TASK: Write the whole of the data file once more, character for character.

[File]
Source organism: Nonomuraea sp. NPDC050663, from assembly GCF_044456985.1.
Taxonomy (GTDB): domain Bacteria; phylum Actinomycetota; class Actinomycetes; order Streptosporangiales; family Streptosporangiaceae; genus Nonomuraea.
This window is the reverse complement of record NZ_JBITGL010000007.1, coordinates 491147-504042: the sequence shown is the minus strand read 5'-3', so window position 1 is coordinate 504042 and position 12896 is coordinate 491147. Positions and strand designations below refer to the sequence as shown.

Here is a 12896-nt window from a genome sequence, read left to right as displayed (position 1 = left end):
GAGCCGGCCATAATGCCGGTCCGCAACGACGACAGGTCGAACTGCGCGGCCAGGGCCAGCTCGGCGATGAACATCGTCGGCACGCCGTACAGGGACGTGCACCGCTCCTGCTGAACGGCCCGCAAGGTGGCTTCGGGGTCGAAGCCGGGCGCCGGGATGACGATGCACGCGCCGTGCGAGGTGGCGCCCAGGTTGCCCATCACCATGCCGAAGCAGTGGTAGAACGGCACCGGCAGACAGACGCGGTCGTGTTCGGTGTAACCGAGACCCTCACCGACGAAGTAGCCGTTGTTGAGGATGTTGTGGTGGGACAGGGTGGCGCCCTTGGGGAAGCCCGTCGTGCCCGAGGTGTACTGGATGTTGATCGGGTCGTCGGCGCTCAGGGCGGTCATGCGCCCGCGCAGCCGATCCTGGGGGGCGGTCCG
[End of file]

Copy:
Source organism: Nonomuraea sp. NPDC050663, from assembly GCF_044456985.1.
Taxonomy (GTDB): domain Bacteria; phylum Actinomycetota; class Actinomycetes; order Streptosporangiales; family Streptosporangiaceae; genus Nonomuraea.
This window is the reverse complement of record NZ_JBITGL010000007.1, coordinates 491147-504042: the sequence shown is the minus strand read 5'-3', so window position 1 is coordinate 504042 and position 12896 is coordinate 491147. Positions and strand designations below refer to the sequence as shown.

Here is a 12896-nt window from a genome sequence, read left to right as displayed (position 1 = left end):
GAGCCGGCCATAATGCCGGTCCGCAACGACGACAGGTCGAACTGCGCGGCCAGGGCCAGCTCGGCGATGAACATCGTCGGCACGCCGTACAGGGACGTGCACCGCTCCTGCTGAACGGCCCGCAAGGTGGCTTCGGGGTCGAAGCCGGGCGCCGGGATGACGATGCACGCGCCGTGCGAGGTGGCGCCCAGGTTGCCCATCACCATGCCGAAGCAGTGGTAGAACGGCACCGGCAGACAGACGCGGTCGTGTTCGGTGTAACCGAGACCCTCACCGACGAAGTAGCCGTTGTTGAGGATGTTGTGGTGGGACAGGGTGGCGCCCTTGGGGAAGCCCGTCGTGCCCGAGGTGTACTGGATGTTGATCGGGTCGTCGGCGCTCAGGGCGGTCATGCGCCCGCGCAGCCGATCCTGGGGGGCGGTCCG